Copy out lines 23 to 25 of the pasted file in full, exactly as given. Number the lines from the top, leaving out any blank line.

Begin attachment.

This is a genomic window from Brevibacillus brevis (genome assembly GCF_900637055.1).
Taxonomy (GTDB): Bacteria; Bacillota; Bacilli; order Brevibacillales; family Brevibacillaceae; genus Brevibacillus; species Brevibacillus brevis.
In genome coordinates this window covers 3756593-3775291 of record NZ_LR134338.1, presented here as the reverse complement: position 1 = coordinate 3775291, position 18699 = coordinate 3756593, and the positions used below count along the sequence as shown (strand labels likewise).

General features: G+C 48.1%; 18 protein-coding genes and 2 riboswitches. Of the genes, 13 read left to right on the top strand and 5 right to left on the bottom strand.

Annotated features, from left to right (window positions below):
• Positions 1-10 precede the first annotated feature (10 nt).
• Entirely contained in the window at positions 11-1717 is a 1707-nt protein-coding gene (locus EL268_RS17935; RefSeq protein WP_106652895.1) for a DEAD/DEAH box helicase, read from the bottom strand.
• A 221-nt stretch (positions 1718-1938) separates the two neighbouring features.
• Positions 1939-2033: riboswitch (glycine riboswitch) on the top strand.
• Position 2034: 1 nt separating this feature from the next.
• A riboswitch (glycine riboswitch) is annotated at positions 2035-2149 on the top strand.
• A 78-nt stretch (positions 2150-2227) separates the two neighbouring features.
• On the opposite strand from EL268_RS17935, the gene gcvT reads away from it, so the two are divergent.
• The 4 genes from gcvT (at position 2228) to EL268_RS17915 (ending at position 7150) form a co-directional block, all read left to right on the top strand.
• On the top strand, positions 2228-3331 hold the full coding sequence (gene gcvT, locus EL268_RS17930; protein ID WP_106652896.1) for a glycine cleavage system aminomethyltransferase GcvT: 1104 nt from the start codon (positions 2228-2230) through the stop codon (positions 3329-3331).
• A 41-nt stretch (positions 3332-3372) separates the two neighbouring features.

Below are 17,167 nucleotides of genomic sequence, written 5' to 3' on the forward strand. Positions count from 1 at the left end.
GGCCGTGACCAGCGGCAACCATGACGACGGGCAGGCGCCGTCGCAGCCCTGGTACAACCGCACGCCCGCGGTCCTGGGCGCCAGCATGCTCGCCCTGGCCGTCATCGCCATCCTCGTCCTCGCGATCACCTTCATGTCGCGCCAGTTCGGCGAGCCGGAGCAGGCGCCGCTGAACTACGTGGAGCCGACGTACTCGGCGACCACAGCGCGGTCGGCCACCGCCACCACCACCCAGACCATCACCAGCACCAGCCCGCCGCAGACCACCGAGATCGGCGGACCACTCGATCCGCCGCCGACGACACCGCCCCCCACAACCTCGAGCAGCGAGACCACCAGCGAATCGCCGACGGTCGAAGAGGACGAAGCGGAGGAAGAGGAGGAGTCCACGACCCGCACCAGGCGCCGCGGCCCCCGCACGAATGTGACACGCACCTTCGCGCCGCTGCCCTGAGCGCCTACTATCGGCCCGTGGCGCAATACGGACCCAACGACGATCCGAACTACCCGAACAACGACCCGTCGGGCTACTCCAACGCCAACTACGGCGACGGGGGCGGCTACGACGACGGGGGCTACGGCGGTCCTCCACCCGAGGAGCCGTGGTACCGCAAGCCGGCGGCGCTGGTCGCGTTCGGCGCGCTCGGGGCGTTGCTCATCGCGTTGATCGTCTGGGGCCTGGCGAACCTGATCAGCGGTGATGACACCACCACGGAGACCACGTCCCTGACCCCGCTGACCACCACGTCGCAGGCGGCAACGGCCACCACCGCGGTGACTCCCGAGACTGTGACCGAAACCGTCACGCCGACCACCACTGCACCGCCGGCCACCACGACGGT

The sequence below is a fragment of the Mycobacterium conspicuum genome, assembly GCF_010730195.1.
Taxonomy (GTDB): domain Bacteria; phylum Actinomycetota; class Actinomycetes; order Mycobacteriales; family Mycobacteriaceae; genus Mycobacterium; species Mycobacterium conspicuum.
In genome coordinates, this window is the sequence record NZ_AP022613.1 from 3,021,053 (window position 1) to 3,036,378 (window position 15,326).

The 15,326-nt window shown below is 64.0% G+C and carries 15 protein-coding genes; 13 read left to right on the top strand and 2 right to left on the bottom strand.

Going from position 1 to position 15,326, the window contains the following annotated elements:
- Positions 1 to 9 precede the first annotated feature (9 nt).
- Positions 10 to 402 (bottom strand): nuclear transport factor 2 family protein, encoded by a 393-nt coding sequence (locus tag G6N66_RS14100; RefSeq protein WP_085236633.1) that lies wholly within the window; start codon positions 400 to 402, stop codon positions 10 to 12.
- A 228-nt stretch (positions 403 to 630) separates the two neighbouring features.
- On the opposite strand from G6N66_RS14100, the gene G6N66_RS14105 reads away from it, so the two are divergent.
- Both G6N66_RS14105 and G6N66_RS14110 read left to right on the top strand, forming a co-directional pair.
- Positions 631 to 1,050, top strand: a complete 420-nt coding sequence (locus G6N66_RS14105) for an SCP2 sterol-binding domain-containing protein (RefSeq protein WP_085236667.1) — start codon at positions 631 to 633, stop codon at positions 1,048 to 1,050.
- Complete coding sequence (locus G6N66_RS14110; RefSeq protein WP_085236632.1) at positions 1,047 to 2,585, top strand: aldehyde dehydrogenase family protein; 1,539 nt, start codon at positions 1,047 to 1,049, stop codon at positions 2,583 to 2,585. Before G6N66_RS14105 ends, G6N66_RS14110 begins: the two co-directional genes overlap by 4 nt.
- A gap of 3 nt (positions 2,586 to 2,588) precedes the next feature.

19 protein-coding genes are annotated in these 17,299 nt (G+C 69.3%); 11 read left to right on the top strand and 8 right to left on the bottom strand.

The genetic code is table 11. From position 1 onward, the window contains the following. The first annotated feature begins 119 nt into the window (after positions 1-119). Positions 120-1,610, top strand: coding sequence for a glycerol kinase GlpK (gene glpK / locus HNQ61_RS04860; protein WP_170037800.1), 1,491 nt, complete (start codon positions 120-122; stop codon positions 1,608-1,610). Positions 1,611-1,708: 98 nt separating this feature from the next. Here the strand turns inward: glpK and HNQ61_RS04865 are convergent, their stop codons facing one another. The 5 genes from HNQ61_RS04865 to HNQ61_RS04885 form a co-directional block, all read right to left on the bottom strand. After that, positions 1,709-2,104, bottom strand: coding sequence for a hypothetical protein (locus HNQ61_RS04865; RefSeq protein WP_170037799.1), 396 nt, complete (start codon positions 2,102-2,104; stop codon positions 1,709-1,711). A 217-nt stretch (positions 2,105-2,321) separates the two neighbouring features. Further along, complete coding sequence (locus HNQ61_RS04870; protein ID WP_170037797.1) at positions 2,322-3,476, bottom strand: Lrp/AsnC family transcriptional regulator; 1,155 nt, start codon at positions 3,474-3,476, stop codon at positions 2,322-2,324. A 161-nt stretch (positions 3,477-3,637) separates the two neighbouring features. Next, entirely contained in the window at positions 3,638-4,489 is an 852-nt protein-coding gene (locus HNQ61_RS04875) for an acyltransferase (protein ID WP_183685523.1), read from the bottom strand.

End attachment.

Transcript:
Going from position 1 to position 15,326, the window contains the following annotated elements:
- Positions 1 to 9 precede the first annotated feature (9 nt).
- Positions 10 to 402 (bottom strand): nuclear transport factor 2 family protein, encoded by a 393-nt coding sequence (locus tag G6N66_RS14100; RefSeq protein WP_085236633.1) that lies wholly within the window; start codon positions 400 to 402, stop codon positions 10 to 12.